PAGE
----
There were too many scenarios to keep track of.  By the end of the evening, she was drunk and telling me again that they would sell the house and I would need to move.  My brother happened to walk through just as she was saying this to me.  He went outside to tell D that his wife was starting to worry me a little.  This began an argument.  My brother is not the argumentative type.  It does seem, however, that D’s wife is.  I walked out of the house with my kid in tow to say our goodbye’s and was confronted by this argument.  I tried to calm her down and tell her everything was fine, but she still seemed to want to argue with my brother.  She started cursing and yelling at my brother and had no intention of stopping until she heard what she wanted to hear.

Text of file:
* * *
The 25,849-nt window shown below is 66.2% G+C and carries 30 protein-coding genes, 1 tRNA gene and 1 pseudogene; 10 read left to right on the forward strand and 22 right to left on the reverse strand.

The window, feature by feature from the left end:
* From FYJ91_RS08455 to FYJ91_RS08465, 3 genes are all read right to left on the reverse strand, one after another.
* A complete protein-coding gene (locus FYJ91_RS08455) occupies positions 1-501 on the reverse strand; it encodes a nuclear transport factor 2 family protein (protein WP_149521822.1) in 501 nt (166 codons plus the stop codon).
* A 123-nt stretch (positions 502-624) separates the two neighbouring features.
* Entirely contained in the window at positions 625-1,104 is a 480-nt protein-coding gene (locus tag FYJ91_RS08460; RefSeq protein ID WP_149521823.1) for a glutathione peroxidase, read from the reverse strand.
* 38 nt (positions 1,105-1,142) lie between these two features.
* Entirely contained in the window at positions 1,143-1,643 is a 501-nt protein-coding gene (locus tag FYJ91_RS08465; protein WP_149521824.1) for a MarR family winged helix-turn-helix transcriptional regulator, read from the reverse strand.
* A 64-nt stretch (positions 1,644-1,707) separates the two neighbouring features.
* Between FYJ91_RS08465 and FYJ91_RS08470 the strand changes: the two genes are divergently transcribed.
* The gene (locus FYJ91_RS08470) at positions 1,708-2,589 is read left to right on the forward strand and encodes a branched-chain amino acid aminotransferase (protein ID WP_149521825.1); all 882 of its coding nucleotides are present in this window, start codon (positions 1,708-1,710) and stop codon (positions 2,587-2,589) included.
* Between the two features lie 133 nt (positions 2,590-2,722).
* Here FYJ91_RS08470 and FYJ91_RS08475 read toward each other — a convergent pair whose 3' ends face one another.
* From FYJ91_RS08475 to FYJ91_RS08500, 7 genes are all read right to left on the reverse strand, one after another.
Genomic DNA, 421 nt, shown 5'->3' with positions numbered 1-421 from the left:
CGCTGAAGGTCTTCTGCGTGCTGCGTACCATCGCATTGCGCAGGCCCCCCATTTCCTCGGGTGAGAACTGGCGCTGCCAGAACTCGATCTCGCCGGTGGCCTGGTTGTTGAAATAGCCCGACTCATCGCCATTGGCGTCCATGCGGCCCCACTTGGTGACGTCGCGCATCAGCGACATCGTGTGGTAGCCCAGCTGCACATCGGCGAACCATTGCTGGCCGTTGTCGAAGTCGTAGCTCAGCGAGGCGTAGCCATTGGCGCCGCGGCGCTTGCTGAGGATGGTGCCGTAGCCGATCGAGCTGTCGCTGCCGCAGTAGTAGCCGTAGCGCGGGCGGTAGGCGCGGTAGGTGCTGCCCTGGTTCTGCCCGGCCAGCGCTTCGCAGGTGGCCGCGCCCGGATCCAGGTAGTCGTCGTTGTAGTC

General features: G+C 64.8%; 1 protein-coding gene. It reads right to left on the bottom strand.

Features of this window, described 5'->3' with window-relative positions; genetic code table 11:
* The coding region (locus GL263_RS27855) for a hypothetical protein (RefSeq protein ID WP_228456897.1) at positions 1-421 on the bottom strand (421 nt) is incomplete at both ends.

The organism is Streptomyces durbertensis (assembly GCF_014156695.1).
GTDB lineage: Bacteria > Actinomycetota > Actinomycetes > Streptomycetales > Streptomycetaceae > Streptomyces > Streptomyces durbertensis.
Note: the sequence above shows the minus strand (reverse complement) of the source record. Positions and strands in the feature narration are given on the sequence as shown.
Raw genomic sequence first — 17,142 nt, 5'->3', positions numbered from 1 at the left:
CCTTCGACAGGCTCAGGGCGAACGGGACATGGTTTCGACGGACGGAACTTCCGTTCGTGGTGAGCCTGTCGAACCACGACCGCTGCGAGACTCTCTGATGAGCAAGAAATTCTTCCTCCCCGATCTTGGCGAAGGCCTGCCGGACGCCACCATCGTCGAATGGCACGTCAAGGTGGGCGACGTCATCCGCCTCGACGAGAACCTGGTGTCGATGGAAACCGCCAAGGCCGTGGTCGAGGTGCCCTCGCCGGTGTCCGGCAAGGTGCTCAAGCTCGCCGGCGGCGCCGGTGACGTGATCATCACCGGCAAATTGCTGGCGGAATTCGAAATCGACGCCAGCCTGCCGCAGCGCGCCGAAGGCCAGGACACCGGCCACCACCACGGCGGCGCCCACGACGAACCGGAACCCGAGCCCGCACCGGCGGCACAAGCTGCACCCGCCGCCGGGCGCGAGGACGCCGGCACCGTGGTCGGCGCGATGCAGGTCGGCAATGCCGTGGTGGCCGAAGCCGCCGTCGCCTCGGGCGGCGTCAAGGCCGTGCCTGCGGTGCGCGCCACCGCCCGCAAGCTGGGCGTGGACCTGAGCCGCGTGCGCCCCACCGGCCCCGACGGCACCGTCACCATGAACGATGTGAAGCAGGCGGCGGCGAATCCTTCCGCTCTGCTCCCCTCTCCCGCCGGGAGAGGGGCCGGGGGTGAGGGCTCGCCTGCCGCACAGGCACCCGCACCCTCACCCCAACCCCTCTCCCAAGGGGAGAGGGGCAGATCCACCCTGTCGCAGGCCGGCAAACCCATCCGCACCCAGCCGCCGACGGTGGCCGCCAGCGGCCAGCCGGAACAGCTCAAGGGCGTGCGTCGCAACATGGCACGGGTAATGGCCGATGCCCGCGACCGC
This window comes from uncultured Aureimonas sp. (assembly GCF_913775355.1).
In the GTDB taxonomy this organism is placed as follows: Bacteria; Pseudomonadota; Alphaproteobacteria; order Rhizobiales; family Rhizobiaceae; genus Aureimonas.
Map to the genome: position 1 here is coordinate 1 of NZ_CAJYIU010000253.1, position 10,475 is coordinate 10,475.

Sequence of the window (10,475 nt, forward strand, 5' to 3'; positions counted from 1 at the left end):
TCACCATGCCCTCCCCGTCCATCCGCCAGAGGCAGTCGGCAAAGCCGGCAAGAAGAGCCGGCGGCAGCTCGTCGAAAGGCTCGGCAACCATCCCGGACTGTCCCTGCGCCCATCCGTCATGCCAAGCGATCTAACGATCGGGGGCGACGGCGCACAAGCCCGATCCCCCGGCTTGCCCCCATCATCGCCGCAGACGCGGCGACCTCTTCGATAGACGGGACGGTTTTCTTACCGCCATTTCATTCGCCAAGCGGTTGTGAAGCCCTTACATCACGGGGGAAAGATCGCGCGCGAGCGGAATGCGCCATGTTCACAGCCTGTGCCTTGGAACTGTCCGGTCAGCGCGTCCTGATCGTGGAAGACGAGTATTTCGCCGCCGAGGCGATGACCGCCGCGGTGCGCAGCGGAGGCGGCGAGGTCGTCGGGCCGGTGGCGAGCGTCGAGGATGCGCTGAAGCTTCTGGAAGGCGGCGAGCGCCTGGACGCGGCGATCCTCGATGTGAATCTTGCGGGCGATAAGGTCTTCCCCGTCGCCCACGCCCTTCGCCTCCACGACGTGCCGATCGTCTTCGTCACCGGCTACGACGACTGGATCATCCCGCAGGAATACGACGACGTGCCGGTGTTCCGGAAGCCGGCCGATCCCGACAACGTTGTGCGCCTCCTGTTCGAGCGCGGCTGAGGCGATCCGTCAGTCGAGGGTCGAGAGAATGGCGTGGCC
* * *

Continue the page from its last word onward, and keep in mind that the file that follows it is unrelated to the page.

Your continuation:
Instead of saying goodbye to everyone, I took my kid back inside and left the drunk woman to her own devices.  I did not feel like dealing with two stupid drunks in one night.

A few hours earlier, my husband called to talk to our son.  He was clearly drunk.  He was not paying attention to his conversation with M.  He seemed more concerned with what was going on around him and what his friends were saying to him.  I abruptly ended the phone call and told him to call us tomorrow.